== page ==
At the surface, a roll bar and a roll cage are designed to accomplish one very critical goal — to keep the driver safe should they be involved in an accident; particularly a crash that involves the shiny side down. But as chassis builders found early on, there’s more function to that puzzle of bars than just safety, which we’ll get into later. As most of our readers know, a roll bar and a roll cage are not the same thing. Same purpose, different execution.
NHRA Regulations You Should Know
So even though the rules say you don’t have to run it, we really suggest you put at least an 8-point in any car that’s going to be raced. – Jim Wright
The National Hot Rod Association, the premier governing body in the sport of drag racing, outlines a number of requirements for roll bars and roll cages for racers competing at sanctioned tracks and events the world over, based on elapsed time and, in some cases, on speed.
Vehicles running 11.00 to 11.49 in the 1/4-mile or 7.00 to 7.35 in the 1/8-mile (including those with T-tops), convertibles running 11.00 to 13.49 (7.00 to 8.25), and dune-buggy-type vehicles running 12.00 and slower are required to have a roll bar installed in the vehicle.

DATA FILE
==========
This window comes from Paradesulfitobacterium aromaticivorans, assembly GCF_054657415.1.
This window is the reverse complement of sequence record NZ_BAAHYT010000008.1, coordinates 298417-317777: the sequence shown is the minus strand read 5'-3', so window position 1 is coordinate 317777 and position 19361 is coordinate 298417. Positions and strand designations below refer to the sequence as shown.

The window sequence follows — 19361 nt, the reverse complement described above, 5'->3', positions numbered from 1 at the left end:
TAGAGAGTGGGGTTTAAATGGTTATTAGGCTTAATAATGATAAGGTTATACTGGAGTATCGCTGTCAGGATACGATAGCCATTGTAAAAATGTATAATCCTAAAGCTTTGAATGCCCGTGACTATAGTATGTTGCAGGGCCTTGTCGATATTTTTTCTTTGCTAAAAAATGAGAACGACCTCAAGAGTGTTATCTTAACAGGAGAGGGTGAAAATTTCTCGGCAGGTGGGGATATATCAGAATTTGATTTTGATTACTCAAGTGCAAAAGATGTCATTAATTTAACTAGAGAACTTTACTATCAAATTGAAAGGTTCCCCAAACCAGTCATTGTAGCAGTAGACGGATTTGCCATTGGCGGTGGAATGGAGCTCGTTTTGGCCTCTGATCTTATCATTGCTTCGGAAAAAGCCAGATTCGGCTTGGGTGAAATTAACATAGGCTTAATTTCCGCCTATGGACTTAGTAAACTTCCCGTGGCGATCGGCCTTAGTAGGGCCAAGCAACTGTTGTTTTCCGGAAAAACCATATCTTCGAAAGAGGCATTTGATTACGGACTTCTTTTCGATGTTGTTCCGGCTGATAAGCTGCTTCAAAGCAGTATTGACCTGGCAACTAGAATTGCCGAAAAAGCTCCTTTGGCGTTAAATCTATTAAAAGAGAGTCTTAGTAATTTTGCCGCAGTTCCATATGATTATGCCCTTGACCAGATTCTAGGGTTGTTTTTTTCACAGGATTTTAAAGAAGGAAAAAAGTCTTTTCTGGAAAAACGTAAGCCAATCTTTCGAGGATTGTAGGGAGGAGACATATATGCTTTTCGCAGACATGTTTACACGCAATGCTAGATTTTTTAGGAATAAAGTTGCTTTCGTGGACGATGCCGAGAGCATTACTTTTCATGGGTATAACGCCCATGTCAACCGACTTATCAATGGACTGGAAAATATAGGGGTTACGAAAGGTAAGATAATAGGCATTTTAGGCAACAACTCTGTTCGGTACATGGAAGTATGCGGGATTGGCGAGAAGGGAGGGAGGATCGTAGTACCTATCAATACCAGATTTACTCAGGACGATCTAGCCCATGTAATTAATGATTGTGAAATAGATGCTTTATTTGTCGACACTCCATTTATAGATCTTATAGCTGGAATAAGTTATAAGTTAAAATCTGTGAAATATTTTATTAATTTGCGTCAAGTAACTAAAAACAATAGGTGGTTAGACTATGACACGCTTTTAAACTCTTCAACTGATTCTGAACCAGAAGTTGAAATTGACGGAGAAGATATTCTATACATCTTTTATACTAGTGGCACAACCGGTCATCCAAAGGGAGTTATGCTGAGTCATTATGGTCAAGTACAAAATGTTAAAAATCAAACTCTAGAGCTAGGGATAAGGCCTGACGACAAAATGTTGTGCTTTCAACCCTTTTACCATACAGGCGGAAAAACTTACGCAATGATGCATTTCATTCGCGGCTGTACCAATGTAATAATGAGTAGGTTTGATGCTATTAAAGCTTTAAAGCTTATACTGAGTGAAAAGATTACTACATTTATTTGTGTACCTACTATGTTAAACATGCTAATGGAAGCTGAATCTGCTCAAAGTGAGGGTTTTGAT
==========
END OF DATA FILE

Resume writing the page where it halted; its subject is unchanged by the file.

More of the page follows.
Stepping up the performance ladder, a roll cage is mandatory for any vehicle running 10.99 (6.99) or quicker or exceeding 135 mph. In any full-bodied vehicle however that maintains an unaltered firewall, floor, and body running between 10.00 and 10.99 (6.40 and 6.99) a roll bar is permitted in place of a roll cage.
All roll bars/cages constructed of 4130 chromoly tubing must be welded using an approve TIG heliarc process, while mild steel must be done with an approved MIG wire feed or TIG heliarc process. Grinding and plating of the welds is prohibited, so keep these points in mind if you’re a do-it-yourselfer.
The 2012 NHRA Rulebook has 12 pages in the General Regulations section that pertain to frame requirements, which is far more than we could ever outline here in detail. If you’re considering building a roll bar/cage yourself, we’d suggest if you’re not already an NHRA member, to either get yourself signed up or pick up a copy of the NHRA Rulebook, which is available for $10 from the NHRA Store online.
Something to keep in mind when you’re in the market for a roll cage is the fact that what’s designed to save your life in a dedicated race car isn’t necessarily optimum for a car that spends all or most of its life on the street. Most chassis builder, including those we spoke with in this article, generally build their roll bars/cages to NHRA specifications regardless, but these chassis builder also know there are safety discrepancies between a street and a race car.
Like anything else, you get what you pay for in a roll bar/cage. Go to the track, check out the quality of the work you see, and compare prices amongst those shops. The ones that charge more may not always deliver the better product, and vice versa, the cheap shops aren’t necessarily rolling shoddy jobs out, either.